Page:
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Friday, January 18, 2013

Zionism .... Nuances and .... Mr. Morsi

Zionism means different things to different people. To most Egyptians, Arabs, Muslims and certainly Palestinians. Zionism is all about dispossession of the Palestinians, about the expulsions of the natives, about occupation, about the settlements and the cruel  eradication of Palestinian villages and history. For the vast majority of Jews, Zionism is about a national identity, of pride in their Jewishness. Jews can't understand how others can view Zionism as racist, when Zionism welcomes Jews of all colors, origins and converts too. The pro Palestinian camps see Zionism as the ultimate form of racism and bigotry, an ideology that usurps the rights the Palestinians to their homes, to their land, to their history based on a superior claim of the Jews, just by virtue of their Jewishness, their "race".

My attempt at making sense of this huge gulf, between the interpretations, leads me to see Zionism as a nationalist movement, with some religious wrappings. Zionism allows an atheist "Jew" to  belong to the Jewish people; so clearly an alternate non-religious identity. This, very point, causes stress in Israel itself, the secularists see Judaism and Jewishishness  more of an overarching identity that accept people of Jewish origins regardless of their religious beliefs or adherence. Whereas, many religious Jews clearly see it differently, for them, faith and the Jewish Law are at the center of their lives.  Other religious Jews accept religion in a fashion that accomodate secular Zionism.

It may be helpful to look at Zionism in three parts, first being the rise of the Jewish people and their identification as a nation, second is the desire for a homeland, third is the choice of Palestine for a homeland. 

With the oppression, the Jews suffered throughout their history, at the hands of whichever majority they lived under, it is hard to stand against their desire to be considered as a nation. The way I see it, what right do I have telling the majority of Kurds or South Sudanese people, they are not a distinct nation? If the majority of Corsican or Basques people wanted to be a separate nation, then that is ultimately, their right. The Jews have plenty of reason to want to proclaim their own identity even before the Holocaust.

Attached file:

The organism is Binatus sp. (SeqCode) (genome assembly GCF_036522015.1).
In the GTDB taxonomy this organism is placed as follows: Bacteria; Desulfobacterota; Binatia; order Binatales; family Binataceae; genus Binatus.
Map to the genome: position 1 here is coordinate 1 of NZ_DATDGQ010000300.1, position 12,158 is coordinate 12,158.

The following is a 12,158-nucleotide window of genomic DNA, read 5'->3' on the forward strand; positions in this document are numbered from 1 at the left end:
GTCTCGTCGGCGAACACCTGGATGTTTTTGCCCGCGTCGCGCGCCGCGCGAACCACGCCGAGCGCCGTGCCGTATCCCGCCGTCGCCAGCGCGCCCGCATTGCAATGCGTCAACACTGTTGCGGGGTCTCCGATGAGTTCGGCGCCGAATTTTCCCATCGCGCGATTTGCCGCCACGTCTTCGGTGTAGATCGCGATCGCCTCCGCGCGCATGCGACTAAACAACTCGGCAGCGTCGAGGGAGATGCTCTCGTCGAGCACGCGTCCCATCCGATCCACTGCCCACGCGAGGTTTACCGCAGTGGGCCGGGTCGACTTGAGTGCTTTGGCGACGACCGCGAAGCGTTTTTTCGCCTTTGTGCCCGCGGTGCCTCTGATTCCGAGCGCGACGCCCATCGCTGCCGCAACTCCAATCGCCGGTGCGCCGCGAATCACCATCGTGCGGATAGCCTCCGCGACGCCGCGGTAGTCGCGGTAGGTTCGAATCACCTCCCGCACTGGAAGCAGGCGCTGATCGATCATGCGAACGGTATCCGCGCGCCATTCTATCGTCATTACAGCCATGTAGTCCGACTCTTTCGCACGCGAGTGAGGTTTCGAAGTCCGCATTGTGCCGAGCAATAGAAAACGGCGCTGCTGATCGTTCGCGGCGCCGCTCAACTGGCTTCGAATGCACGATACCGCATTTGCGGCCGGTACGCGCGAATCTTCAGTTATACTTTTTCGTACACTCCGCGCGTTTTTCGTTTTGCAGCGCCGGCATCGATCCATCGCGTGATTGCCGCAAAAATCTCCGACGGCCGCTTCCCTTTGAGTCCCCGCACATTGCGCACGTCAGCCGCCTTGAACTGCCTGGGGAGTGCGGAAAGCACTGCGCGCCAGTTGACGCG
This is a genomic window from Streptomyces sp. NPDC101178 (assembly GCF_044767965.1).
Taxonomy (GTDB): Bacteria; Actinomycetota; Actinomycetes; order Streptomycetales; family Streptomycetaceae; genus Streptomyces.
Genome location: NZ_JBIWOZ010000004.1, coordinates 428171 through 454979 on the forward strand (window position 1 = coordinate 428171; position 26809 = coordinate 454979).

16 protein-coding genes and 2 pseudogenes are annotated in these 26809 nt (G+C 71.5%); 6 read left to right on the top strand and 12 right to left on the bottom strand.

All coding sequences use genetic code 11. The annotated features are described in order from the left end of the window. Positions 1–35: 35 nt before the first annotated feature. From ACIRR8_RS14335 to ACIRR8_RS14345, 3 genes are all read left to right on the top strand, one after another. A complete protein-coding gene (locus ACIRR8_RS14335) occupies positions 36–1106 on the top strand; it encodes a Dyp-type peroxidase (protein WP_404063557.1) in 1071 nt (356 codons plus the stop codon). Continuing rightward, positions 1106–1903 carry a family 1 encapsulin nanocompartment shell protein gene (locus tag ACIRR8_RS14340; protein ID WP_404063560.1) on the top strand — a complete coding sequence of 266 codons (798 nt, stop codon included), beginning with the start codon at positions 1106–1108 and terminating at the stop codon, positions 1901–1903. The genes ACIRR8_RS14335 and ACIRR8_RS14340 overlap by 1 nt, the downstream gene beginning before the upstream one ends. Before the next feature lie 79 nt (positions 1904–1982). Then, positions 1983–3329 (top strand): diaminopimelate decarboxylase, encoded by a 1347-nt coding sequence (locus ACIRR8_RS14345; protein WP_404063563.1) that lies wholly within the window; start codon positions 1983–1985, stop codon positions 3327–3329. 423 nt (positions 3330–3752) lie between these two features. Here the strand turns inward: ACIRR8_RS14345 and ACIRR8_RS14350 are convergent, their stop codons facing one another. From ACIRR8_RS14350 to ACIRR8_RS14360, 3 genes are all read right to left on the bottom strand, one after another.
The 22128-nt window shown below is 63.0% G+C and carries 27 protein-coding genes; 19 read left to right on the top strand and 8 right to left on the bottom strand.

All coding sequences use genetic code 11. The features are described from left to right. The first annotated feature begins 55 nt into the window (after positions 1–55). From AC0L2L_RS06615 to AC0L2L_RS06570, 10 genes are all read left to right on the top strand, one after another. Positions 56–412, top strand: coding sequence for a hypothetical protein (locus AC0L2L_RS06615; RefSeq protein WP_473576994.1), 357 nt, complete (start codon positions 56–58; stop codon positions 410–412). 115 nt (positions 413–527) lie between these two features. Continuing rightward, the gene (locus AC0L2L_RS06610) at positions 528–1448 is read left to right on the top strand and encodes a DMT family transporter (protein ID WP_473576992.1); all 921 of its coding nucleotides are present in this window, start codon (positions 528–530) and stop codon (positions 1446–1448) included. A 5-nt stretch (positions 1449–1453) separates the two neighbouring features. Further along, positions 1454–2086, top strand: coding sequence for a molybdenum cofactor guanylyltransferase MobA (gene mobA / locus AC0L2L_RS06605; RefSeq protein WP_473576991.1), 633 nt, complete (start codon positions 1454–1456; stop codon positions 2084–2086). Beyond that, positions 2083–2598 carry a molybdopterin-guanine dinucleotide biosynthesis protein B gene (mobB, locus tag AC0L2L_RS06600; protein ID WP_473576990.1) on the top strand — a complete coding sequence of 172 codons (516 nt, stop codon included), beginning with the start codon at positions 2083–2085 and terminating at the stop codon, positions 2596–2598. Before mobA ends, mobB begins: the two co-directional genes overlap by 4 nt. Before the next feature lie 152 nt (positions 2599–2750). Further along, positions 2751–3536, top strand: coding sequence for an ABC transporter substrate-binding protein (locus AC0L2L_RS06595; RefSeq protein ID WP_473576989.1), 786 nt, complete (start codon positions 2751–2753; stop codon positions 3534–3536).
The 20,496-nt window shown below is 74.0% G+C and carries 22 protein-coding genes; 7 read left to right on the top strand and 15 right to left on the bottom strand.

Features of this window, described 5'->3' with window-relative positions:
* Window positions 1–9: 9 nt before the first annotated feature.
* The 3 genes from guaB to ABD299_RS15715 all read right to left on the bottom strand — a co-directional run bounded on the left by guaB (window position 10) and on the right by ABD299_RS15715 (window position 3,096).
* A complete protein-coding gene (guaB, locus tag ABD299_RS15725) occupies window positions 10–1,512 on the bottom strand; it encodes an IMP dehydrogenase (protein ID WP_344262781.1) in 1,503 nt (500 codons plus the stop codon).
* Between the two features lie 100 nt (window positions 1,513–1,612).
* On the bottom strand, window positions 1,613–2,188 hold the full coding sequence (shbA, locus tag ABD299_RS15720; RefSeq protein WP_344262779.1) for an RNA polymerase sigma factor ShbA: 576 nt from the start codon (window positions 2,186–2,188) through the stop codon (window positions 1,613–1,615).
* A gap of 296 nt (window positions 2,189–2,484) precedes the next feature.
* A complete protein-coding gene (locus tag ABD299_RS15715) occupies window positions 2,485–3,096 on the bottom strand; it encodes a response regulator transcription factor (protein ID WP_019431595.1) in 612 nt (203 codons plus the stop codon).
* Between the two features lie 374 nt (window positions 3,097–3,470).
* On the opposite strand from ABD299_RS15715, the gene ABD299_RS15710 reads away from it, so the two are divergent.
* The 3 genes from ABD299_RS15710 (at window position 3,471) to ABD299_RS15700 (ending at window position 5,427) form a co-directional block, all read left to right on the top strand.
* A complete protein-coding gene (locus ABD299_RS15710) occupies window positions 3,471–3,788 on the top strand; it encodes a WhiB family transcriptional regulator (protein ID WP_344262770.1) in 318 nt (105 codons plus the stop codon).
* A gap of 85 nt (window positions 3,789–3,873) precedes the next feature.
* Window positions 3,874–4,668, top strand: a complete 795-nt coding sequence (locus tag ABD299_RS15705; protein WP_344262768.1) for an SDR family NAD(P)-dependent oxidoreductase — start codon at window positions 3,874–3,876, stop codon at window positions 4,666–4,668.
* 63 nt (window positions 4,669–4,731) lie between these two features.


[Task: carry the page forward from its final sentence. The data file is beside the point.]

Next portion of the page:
Second is the claim to a homeland, where never again Jews can become a minority living under the whims of another majority, at times accommodating and friendly, and at times oppressive but almost always suspicious and watchful. That too is understandable and again if the majority of Jews want it, I am all for it. Even if a minority wants it and don't wish to impose it on others then power to them.

The third, and most troubling aspect is really in what I term "applied Zionism" rather than in Zionism itself, is the choice of Palestine for the homeland. Zionism, a secular nationalist movement, needed to capture the imagination of the non secular, religious Jews and hence the introduction of Palestine rather than East Africa, Tasmania or other relatively unpopulated piece of real estate. In doing so, applied Zionism undermined some of the basic foundations of Zionism, itself.

So today’s' applied Zionism has to wrestle with a sad contradiction, of being a liberation movement and a colonial movement; of being a movement that is race blind towards Jews yet racist towards non Jews!

The Secular advocates of Zionism betrayed their liberal principles to attract more Jews, to protect more Jews, and to liberate more Jews; they mixed their secular vision with biblical history and focused on Palestine and thus gained a great deal of success, that would probably never been possible, had they opted for any other piece of real estate apart from Palestine. The price of this success has to be either giving up the vision of never again facing the possibility of becoming minority, or giving up Zionism as a moral liberation movement and turning it, into a colonial supremacist movement that aims to subjugate the natives forever. This is a moral battle, the Israelis, the Jews, the Zionists must fight, an internal struggle that will forever remain a weight on their conscience. The history of the suffering of the Jews does not actually waive that moral responsibility as some have suggested.